A Useful Diversion

When McCarthy first started working at the Tompkins County Solid Waste Management Division, its waste diversion rate was 40 percent. In other words, 60 percent of the solid waste in Tompkins County ended up in a landfill. Since then, those numbers have been reversed, and division’s current waste diversion rate is 60 percent. The division’s goal, McCarthy says, is to reach 75 percent in the next four years and 85 percent by 2031.

According to the New York Department of Environmental Conservation, the average diversion rate for county waste facilities in New York is 20 percent. Other counties across the state routinely call Tompkins County Solid Waste Management Division to ask for advice, and the staff is often invited to state conferences to share its best practices.

So how did the division get so successful?

“One reason is the financing of the division,” McCarthy explains. “Our revenues—which come from an annual fee, disposal fees, and money from the sale of recyclables—fund our programs. If you look at other areas of the state, you’ll find that some county programs are funded solely by recycling revenues. So fluctuations in the economy affect the program.”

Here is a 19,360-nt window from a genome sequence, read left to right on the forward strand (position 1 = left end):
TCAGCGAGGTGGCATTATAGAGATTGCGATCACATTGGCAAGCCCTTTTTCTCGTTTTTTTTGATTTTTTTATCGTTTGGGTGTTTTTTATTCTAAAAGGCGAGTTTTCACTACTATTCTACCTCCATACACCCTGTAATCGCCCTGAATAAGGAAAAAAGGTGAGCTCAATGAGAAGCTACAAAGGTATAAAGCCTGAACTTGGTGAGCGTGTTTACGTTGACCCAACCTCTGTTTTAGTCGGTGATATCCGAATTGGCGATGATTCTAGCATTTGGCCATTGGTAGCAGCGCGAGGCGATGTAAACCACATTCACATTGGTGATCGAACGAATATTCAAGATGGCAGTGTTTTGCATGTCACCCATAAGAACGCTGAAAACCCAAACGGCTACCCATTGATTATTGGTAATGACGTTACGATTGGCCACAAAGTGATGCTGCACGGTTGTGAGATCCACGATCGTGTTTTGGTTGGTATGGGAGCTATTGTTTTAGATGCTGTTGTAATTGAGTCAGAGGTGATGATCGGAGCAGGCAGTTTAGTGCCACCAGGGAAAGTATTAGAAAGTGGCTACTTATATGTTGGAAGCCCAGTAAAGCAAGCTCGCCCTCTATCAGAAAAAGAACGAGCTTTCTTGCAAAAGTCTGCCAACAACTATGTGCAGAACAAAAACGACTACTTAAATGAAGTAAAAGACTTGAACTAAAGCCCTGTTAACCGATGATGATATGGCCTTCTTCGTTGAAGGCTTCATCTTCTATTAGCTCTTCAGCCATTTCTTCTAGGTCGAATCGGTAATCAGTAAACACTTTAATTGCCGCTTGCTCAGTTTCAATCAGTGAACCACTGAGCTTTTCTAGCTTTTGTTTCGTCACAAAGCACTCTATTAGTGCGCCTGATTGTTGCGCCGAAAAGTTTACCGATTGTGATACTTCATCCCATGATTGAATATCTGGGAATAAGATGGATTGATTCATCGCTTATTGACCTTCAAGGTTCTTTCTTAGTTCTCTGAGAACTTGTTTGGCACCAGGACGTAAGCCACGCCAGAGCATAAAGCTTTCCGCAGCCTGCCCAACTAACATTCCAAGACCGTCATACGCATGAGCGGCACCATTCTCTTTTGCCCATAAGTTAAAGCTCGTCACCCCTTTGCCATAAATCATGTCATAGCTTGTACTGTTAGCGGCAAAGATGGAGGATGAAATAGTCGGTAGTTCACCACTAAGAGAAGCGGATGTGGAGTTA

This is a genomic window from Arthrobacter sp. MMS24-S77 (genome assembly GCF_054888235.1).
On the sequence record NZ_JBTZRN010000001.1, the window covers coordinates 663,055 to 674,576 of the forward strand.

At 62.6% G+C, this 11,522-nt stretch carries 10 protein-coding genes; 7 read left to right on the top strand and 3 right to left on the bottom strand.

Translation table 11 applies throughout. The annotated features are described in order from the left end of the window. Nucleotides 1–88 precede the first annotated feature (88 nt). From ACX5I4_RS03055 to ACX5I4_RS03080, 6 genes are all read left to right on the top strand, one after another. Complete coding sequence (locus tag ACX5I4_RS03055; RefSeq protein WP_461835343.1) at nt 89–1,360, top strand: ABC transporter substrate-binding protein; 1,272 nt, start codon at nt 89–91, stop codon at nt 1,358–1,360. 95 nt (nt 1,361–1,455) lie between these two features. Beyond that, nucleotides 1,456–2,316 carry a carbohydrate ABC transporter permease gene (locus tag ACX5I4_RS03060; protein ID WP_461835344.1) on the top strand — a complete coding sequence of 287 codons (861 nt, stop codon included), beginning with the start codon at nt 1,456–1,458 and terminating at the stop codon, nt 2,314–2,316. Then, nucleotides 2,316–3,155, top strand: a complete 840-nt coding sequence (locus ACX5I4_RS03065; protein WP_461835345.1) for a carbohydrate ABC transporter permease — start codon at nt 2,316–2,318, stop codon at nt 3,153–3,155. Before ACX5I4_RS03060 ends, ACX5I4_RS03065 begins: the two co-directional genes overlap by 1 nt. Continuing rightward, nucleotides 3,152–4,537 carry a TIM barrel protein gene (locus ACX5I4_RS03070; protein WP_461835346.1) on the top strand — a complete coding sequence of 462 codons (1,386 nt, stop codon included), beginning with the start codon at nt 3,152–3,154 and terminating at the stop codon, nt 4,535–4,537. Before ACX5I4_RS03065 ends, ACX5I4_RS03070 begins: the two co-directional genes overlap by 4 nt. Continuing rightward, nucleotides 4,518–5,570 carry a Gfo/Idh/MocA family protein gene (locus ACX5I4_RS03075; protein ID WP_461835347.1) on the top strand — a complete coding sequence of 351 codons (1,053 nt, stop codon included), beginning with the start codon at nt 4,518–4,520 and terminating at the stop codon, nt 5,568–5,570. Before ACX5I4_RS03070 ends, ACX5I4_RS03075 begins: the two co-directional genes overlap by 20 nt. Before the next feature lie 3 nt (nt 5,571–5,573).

Because county residents have to purchase a trash tag for each bag of garbage they set out to be hauled to a landfill, the more they throw away, the more they have to pay. In the long run, people realize that it’s cheaper to keep as many things out of the waste stream as they can.

The waste management division also partners with community organizations, including Finger Lakes ReUse, which gives new life to old junk. Finger Lakes ReUse accepts discarded computers that are then data wiped, refurbished, and resold. The organization offers a program in its eCenter that teaches students basic computer repair and troubleshooting skills. When the program ends, students get to keep the computers they’ve worked on.

Although some Tompkins County residents are constantly on the lookout for creative ways to be sustainable, people don’t have to be green in everything they do, explains Stephanie Egan-Engels ’06, who until this past August worked with McCarthy implementing and promoting recycling and reuse programs at the solid waste management division.

“Just find one thing about the sustainability effort that resonates with you, focus on that to the best of your ability, and you’ve done your part,” she says.

Wasteland continues with:

Christopher Bodkin '11 and his business that recycles hospital surgical tape

Shams-il Arefin Islam '06 who is helping garbage grow the economy


– Keith Davis